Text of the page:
Cash Station's POS Plan Eliminates Role for Banks

Cash Station, the Chicago-based automated teller machine network, announced that by early next year it will market point-of-sale debit services directly to retailers, cutting out banks as middlemen.

Cash Station is the first regional network to say that all its initial marketing will be direct, bypassing banks. It will be the second to put primary emphasis on contracts with retailers.

Most networks leave marketing of POS debit services up to their member banks. Cash Station officials said its decision reflects the facts that few banks offer merchant processing services and that banks have not marketed debit services aggressively.

Balancing Different Needs

"We have to serve the needs of 420 institutions, the vast majority of which are not in the processing business," said Stephen S. Cole, president of Chicago-based Cash Station. "We had to balance their needs against the needs of the processing banks."

The organization has earmarked a large sum -- "in the region of seven figures," Mr. Cole said -- for television ads.

Yankee24, a New England-based network, markets directly and allows banks to market in the debit program it launched in February. Older debit programs run by networks such as Pulse and Star rely on their member banks to market the services; New York Cash Exchange markets both through member banks and through the network.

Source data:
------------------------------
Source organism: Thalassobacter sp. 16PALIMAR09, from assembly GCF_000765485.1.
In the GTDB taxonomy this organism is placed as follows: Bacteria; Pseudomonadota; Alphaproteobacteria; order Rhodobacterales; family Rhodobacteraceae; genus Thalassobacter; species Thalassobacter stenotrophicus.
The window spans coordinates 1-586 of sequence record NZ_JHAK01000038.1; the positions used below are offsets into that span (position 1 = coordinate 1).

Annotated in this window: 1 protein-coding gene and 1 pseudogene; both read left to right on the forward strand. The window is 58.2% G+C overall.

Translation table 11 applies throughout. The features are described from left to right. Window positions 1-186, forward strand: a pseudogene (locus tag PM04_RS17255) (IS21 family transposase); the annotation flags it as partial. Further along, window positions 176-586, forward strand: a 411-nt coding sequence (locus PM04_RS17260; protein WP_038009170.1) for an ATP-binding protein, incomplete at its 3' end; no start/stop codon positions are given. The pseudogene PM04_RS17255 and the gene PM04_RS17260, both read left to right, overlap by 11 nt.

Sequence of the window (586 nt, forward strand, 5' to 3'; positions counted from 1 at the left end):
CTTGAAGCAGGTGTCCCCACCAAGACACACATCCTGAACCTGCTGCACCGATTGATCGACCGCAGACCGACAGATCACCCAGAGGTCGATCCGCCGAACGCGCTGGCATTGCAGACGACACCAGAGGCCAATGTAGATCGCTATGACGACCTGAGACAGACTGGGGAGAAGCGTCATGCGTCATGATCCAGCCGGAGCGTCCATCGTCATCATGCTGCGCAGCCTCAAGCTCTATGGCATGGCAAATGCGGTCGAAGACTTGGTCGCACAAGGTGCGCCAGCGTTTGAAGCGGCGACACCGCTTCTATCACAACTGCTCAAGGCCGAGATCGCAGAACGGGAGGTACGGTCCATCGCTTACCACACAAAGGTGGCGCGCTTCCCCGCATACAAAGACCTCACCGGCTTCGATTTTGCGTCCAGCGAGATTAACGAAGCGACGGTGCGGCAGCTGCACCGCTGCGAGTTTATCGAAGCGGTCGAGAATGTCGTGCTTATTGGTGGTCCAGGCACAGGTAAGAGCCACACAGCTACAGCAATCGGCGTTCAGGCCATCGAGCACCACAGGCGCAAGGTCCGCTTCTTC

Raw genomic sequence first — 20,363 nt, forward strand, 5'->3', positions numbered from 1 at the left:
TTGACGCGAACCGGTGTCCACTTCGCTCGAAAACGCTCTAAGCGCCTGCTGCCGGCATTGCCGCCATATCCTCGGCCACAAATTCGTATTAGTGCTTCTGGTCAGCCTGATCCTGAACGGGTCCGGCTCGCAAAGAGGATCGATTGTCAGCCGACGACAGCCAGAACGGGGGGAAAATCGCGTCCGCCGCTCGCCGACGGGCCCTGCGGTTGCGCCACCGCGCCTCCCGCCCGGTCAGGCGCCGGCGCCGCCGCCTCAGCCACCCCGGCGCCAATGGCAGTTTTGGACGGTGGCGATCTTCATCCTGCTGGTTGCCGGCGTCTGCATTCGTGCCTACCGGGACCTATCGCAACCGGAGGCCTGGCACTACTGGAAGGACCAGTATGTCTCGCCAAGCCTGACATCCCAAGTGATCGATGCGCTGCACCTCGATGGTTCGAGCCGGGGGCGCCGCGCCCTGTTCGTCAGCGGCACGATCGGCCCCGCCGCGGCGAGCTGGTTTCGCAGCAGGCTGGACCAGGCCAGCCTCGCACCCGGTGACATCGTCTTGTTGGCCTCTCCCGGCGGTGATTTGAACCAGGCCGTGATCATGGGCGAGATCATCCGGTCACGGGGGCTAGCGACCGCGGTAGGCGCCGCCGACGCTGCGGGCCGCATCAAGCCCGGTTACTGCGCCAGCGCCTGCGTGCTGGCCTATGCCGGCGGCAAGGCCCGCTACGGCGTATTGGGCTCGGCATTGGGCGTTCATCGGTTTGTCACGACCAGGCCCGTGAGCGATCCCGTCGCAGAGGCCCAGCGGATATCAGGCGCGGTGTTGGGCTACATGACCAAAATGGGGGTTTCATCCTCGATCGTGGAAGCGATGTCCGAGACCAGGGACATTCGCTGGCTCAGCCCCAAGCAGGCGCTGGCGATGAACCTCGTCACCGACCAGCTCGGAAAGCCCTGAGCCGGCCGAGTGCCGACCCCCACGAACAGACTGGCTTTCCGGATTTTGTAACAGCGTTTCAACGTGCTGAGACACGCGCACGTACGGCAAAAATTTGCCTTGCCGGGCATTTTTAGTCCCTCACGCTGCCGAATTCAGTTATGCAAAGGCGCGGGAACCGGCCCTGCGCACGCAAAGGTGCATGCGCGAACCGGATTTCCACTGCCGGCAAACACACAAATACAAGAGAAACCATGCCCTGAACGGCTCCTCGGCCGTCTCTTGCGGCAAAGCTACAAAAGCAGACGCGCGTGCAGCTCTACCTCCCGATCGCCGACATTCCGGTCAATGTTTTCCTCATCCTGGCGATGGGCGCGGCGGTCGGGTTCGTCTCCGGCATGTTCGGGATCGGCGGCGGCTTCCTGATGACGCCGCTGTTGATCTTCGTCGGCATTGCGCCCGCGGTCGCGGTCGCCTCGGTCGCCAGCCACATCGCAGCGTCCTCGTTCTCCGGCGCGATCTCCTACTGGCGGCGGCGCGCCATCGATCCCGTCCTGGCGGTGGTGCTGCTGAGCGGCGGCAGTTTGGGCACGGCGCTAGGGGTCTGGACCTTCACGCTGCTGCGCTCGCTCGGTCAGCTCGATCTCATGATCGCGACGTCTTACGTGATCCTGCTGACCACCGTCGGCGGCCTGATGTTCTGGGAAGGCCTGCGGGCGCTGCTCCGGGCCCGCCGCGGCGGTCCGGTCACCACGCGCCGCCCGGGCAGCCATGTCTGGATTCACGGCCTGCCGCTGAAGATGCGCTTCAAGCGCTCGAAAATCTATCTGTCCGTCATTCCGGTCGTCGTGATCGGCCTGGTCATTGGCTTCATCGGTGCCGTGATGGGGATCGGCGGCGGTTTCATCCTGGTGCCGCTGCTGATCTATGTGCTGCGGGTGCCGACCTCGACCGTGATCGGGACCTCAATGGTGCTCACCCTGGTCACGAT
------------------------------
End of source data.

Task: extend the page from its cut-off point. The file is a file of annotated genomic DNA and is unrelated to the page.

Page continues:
Cash Station plans to market initially to seven major retailers, each of which would install its own switching equipment. Once the service has achieved a high volume of point-of-sale transactions, banks also will be allowed to market transactions.

"The key is that for all of the members' benefit, it is important for us to reach a critical mass" of transactions, said Thomas Tremain, vice president of electronic marketing for First National Bank of Chicago a Cash Station member. First Chicago sold its merchant processing business to Citicorp in 1989.

A Late Starter

Cash Station will be the last major metropolitan network to offer point of sale services. The delay has allowed it to avoid the mistakes that other networks have already made, Mr. Cole said.

"One of the reasons debit POS has not moved as aggressively as it could have is that banks did not take an active role in signing retailers up," said Richard P. Yanak, president of New England Network Inc., based in Wallingford, Conn., which operates Yankee24.

Most networks' rules have kept them from direct marketing, said Stephen S. Cole, president of Cash Station. "But many would prefer to do that, and they would be more successful if they had the same latitude" that Cash Station will have.

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